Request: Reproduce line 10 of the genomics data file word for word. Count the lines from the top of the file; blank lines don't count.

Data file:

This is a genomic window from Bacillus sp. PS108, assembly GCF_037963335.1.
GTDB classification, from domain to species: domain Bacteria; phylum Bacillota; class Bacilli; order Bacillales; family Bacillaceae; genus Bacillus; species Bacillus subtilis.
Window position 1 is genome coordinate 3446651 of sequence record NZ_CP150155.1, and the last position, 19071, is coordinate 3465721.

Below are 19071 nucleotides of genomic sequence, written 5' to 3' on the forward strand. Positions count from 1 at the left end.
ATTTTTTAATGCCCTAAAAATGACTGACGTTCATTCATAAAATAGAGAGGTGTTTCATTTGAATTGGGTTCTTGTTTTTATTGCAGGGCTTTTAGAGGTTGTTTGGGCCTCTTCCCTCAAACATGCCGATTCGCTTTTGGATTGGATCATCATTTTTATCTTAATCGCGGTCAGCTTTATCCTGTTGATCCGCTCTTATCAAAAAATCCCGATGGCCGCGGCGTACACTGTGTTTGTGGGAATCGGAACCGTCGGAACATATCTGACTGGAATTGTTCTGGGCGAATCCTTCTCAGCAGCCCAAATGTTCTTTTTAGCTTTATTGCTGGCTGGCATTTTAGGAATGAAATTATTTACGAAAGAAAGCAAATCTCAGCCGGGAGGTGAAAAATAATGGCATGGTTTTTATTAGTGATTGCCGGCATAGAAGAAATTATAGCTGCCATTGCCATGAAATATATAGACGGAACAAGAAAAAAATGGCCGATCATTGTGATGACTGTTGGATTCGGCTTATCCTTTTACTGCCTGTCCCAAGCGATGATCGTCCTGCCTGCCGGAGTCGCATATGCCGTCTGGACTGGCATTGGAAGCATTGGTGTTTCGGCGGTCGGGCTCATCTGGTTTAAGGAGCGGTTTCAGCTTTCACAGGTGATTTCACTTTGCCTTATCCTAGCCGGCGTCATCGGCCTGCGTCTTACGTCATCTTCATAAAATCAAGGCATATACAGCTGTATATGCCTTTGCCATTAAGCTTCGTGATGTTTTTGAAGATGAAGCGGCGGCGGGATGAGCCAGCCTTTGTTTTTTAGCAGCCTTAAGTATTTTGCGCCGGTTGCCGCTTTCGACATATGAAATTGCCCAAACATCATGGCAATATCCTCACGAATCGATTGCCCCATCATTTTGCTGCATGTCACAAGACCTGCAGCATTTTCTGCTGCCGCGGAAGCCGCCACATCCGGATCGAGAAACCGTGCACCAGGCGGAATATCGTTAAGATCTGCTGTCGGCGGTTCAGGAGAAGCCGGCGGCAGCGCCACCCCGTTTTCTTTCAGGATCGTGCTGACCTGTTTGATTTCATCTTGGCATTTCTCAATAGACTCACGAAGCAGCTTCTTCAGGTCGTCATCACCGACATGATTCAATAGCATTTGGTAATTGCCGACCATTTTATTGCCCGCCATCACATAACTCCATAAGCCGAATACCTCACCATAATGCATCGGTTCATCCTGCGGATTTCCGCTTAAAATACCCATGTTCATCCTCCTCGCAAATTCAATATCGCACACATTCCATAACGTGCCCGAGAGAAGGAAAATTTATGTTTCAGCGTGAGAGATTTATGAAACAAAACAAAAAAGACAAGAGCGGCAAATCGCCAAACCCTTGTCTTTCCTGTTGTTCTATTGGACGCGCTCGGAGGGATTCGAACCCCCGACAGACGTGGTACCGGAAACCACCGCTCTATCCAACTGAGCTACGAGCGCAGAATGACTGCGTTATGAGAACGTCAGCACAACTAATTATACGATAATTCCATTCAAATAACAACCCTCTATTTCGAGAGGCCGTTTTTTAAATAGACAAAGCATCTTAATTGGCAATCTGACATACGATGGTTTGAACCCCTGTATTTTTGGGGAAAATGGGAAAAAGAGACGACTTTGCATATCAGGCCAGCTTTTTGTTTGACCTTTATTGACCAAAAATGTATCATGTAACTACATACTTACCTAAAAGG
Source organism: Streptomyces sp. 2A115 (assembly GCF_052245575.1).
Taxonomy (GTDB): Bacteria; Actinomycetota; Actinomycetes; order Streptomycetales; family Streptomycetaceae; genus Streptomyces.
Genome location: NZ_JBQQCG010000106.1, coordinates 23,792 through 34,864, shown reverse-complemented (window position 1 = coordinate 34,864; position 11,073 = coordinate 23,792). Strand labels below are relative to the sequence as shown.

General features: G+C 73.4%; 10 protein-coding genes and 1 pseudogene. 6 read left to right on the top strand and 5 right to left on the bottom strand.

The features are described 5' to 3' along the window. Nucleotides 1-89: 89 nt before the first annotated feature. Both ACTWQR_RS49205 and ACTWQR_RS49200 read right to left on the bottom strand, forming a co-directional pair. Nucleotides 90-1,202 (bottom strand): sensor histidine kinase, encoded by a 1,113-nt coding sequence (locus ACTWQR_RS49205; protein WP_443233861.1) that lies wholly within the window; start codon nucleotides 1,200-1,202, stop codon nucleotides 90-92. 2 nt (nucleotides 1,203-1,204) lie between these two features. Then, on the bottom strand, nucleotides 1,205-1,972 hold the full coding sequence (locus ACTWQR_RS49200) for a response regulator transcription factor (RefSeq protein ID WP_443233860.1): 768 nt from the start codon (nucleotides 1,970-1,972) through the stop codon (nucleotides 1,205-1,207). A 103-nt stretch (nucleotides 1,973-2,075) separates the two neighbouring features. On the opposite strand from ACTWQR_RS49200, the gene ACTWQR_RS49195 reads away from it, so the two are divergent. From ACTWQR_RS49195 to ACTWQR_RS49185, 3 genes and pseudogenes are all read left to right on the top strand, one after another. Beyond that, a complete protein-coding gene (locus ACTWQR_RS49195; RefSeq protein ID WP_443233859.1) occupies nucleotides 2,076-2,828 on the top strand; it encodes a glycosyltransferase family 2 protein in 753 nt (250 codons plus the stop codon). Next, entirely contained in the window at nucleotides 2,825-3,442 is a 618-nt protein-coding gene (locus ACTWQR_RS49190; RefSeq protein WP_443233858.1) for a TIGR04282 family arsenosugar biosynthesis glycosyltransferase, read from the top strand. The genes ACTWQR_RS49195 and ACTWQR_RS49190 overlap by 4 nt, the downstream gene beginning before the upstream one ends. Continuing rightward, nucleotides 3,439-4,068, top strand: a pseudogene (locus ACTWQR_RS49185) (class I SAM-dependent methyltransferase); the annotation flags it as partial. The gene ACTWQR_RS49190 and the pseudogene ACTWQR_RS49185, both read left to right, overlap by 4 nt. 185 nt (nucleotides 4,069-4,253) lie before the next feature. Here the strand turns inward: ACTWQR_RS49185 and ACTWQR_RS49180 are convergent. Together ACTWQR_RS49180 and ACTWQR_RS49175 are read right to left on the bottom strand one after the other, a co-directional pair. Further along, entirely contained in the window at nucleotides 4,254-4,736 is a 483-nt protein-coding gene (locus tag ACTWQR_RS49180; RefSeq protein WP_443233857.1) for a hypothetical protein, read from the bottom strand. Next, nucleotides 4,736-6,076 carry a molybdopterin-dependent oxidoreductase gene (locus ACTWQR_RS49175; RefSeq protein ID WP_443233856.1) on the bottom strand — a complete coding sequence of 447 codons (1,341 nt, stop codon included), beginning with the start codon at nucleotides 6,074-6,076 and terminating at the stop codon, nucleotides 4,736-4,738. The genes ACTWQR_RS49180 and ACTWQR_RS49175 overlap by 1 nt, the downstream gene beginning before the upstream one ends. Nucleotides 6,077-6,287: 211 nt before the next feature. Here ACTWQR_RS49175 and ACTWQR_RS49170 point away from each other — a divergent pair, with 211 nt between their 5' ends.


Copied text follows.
The features are described 5' to 3' along the window. Nucleotides 1-89: 89 nt before the first annotated feature. Both ACTWQR_RS49205 and ACTWQR_RS49200 read right to left on the bottom strand, forming a co-directional pair. Nucleotides 90-1,202 (bottom strand): sensor histidine kinase, encoded by a 1,113-nt coding sequence (locus ACTWQR_RS49205; protein WP_443233861.1) that lies wholly within the window; start codon nucleotides 1,200-1,202, stop codon nucleotides 90-92. 2 nt (nucleotides 1,203-1,204) lie between these two features. Then, on the bottom strand, nucleotides 1,205-1,972 hold the full coding sequence (locus ACTWQR_RS49200) for a response regulator transcription factor (RefSeq protein ID WP_443233860.1): 768 nt from the start codon (nucleotides 1,970-1,972) through the stop codon (nucleotides 1,205-1,207). A 103-nt stretch (nucleotides 1,973-2,075) separates the two neighbouring features. On the opposite strand from ACTWQR_RS49200, the gene ACTWQR_RS49195 reads away from it, so the two are divergent. From ACTWQR_RS49195 to ACTWQR_RS49185, 3 genes and pseudogenes are all read left to right on the top strand, one after another. Beyond that, a complete protein-coding gene (locus ACTWQR_RS49195; RefSeq protein ID WP_443233859.1) occupies nucleotides 2,076-2,828 on the top strand; it encodes a glycosyltransferase family 2 protein in 753 nt (250 codons plus the stop codon). Next, entirely contained in the window at nucleotides 2,825-3,442 is a 618-nt protein-coding gene (locus ACTWQR_RS49190; RefSeq protein WP_443233858.1) for a TIGR04282 family arsenosugar biosynthesis glycosyltransferase, read from the top strand. The genes ACTWQR_RS49195 and ACTWQR_RS49190 overlap by 4 nt, the downstream gene beginning before the upstream one ends. Continuing rightward, nucleotides 3,439-4,068, top strand: a pseudogene (locus ACTWQR_RS49185) (class I SAM-dependent methyltransferase); the annotation flags it as partial. The gene ACTWQR_RS49190 and the pseudogene ACTWQR_RS49185, both read left to right, overlap by 4 nt. 185 nt (nucleotides 4,069-4,253) lie before the next feature. Here the strand turns inward: ACTWQR_RS49185 and ACTWQR_RS49180 are convergent. Together ACTWQR_RS49180 and ACTWQR_RS49175 are read right to left on the bottom strand one after the other, a co-directional pair. Further along, entirely contained in the window at nucleotides 4,254-4,736 is a 483-nt protein-coding gene (locus tag ACTWQR_RS49180; RefSeq protein WP_443233857.1) for a hypothetical protein, read from the bottom strand. Next, nucleotides 4,736-6,076 carry a molybdopterin-dependent oxidoreductase gene (locus ACTWQR_RS49175; RefSeq protein ID WP_443233856.1) on the bottom strand — a complete coding sequence of 447 codons (1,341 nt, stop codon included), beginning with the start codon at nucleotides 6,074-6,076 and terminating at the stop codon, nucleotides 4,736-4,738. The genes ACTWQR_RS49180 and ACTWQR_RS49175 overlap by 1 nt, the downstream gene beginning before the upstream one ends. Nucleotides 6,077-6,287: 211 nt before the next feature. Here ACTWQR_RS49175 and ACTWQR_RS49170 point away from each other — a divergent pair, with 211 nt between their 5' ends.